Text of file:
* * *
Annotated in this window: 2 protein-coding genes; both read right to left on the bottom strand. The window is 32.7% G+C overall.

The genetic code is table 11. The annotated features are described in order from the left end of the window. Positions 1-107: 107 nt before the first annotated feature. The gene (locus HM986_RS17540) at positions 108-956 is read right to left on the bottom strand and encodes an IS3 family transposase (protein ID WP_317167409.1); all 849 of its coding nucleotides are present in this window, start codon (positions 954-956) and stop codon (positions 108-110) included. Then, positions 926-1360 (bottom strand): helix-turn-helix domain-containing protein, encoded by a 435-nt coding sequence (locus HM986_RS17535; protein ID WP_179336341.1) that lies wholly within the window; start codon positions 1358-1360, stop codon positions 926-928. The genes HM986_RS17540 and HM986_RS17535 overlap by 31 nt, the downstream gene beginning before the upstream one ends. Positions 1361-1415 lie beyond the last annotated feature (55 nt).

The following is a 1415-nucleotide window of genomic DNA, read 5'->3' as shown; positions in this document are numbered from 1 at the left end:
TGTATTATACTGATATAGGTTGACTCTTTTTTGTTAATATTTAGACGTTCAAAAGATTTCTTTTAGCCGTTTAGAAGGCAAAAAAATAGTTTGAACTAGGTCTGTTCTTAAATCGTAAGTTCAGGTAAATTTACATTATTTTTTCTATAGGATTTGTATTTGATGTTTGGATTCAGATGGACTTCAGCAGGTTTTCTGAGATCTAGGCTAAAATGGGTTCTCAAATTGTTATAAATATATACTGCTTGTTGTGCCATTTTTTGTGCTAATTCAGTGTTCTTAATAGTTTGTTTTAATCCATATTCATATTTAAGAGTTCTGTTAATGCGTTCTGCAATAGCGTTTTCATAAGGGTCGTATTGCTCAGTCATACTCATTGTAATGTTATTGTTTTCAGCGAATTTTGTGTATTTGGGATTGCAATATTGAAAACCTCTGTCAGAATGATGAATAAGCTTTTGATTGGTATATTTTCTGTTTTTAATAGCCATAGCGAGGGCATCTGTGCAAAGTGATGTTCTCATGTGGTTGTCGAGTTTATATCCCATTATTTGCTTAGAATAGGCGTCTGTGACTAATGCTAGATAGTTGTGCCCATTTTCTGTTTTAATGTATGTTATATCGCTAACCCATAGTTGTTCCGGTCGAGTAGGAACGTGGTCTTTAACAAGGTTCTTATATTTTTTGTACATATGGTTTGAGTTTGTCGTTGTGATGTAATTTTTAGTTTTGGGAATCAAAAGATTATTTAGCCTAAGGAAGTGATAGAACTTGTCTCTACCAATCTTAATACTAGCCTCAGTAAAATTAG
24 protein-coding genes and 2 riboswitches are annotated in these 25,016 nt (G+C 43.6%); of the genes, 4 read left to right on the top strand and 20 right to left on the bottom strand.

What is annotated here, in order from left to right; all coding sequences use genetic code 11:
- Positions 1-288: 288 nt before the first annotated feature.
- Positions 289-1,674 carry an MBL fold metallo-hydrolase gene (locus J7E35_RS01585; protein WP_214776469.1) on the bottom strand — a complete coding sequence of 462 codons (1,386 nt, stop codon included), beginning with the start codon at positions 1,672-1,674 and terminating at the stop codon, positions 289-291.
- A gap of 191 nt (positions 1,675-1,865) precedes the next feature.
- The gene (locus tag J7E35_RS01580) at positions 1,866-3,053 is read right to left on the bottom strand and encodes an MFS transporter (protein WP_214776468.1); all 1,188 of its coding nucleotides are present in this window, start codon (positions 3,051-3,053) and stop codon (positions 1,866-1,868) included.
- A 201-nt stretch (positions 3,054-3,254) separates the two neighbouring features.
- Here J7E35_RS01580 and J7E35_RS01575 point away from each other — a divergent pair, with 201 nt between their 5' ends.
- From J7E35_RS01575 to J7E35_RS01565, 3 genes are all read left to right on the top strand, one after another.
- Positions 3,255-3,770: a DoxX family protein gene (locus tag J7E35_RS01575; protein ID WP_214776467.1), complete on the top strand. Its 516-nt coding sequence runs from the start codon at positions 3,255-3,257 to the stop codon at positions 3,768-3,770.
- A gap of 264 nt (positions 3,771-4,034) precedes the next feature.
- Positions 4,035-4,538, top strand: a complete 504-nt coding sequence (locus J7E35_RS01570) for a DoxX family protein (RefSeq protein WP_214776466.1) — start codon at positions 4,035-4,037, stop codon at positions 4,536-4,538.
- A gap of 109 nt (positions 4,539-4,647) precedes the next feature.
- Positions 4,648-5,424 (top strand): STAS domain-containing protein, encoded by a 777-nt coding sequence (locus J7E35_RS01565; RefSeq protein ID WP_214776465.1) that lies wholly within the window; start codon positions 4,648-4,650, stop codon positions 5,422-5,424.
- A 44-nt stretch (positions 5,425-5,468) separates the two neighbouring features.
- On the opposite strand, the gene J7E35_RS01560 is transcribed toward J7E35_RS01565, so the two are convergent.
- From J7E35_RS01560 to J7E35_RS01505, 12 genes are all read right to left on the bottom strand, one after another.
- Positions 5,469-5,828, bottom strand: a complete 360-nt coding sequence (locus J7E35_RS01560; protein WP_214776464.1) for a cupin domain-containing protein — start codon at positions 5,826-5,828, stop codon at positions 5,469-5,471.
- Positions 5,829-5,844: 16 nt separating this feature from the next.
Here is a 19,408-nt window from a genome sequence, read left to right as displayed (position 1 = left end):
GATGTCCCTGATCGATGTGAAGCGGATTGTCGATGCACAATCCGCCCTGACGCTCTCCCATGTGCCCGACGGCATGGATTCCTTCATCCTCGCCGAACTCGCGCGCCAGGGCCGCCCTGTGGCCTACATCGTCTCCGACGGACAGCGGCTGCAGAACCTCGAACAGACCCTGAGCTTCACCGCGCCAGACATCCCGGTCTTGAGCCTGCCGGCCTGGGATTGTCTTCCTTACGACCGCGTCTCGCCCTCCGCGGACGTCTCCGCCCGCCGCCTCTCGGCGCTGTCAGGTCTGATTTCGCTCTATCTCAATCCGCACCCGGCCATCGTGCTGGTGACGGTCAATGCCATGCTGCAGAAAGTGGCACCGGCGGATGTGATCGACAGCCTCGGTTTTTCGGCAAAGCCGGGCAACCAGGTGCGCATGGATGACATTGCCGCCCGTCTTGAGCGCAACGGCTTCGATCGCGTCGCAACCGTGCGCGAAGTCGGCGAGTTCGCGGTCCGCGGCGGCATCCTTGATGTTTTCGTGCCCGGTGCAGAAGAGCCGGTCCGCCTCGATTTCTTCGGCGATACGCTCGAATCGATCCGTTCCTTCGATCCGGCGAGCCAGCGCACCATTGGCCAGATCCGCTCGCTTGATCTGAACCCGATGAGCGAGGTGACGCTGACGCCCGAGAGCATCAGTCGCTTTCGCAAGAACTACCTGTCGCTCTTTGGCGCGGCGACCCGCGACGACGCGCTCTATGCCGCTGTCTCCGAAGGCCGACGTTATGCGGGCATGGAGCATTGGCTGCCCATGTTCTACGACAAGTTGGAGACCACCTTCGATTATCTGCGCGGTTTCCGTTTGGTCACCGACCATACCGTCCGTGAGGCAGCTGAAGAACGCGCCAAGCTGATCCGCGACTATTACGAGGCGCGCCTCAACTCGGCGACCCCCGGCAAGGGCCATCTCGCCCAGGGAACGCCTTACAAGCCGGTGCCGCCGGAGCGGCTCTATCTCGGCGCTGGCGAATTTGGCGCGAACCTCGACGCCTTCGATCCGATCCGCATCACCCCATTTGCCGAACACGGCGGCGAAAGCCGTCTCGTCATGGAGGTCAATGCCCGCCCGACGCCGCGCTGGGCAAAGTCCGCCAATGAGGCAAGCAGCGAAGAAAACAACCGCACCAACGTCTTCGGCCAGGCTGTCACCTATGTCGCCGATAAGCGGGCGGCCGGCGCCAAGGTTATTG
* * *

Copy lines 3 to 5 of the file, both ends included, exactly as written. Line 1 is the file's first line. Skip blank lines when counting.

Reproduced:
The following is a 1415-nucleotide window of genomic DNA, read 5'->3' as shown; positions in this document are numbered from 1 at the left end:
TGTATTATACTGATATAGGTTGACTCTTTTTTGTTAATATTTAGACGTTCAAAAGATTTCTTTTAGCCGTTTAGAAGGCAAAAAAATAGTTTGAACTAGGTCTGTTCTTAAATCGTAAGTTCAGGTAAATTTACATTATTTTTTCTATAGGATTTGTATTTGATGTTTGGATTCAGATGGACTTCAGCAGGTTTTCTGAGATCTAGGCTAAAATGGGTTCTCAAATTGTTATAAATATATACTGCTTGTTGTGCCATTTTTTGTGCTAATTCAGTGTTCTTAATAGTTTGTTTTAATCCATATTCATATTTAAGAGTTCTGTTAATGCGTTCTGCAATAGCGTTTTCATAAGGGTCGTATTGCTCAGTCATACTCATTGTAATGTTATTGTTTTCAGCGAATTTTGTGTATTTGGGATTGCAATATTGAAAACCTCTGTCAGAATGATGAATAAGCTTTTGATTGGTATATTTTCTGTTTTTAATAGCCATAGCGAGGGCATCTGTGCAAAGTGATGTTCTCATGTGGTTGTCGAGTTTATATCCCATTATTTGCTTAGAATAGGCGTCTGTGACTAATGCTAGATAGTTGTGCCCATTTTCTGTTTTAATGTATGTTATATCGCTAACCCATAGTTGTTCCGGTCGAGTAGGAACGTGGTCTTTAACAAGGTTCTTATATTTTTTGTACATATGGTTTGAGTTTGTCGTTGTGATGTAATTTTTAGTTTTGGGAATCAAAAGATTATTTAGCCTAAGGAAGTGATAGAACTTGTCTCTACCAATCTTAATACTAGCCTCAGTAAAATTAG
24 protein-coding genes and 2 riboswitches are annotated in these 25,016 nt (G+C 43.6%); of the genes, 4 read left to right on the top strand and 20 right to left on the bottom strand.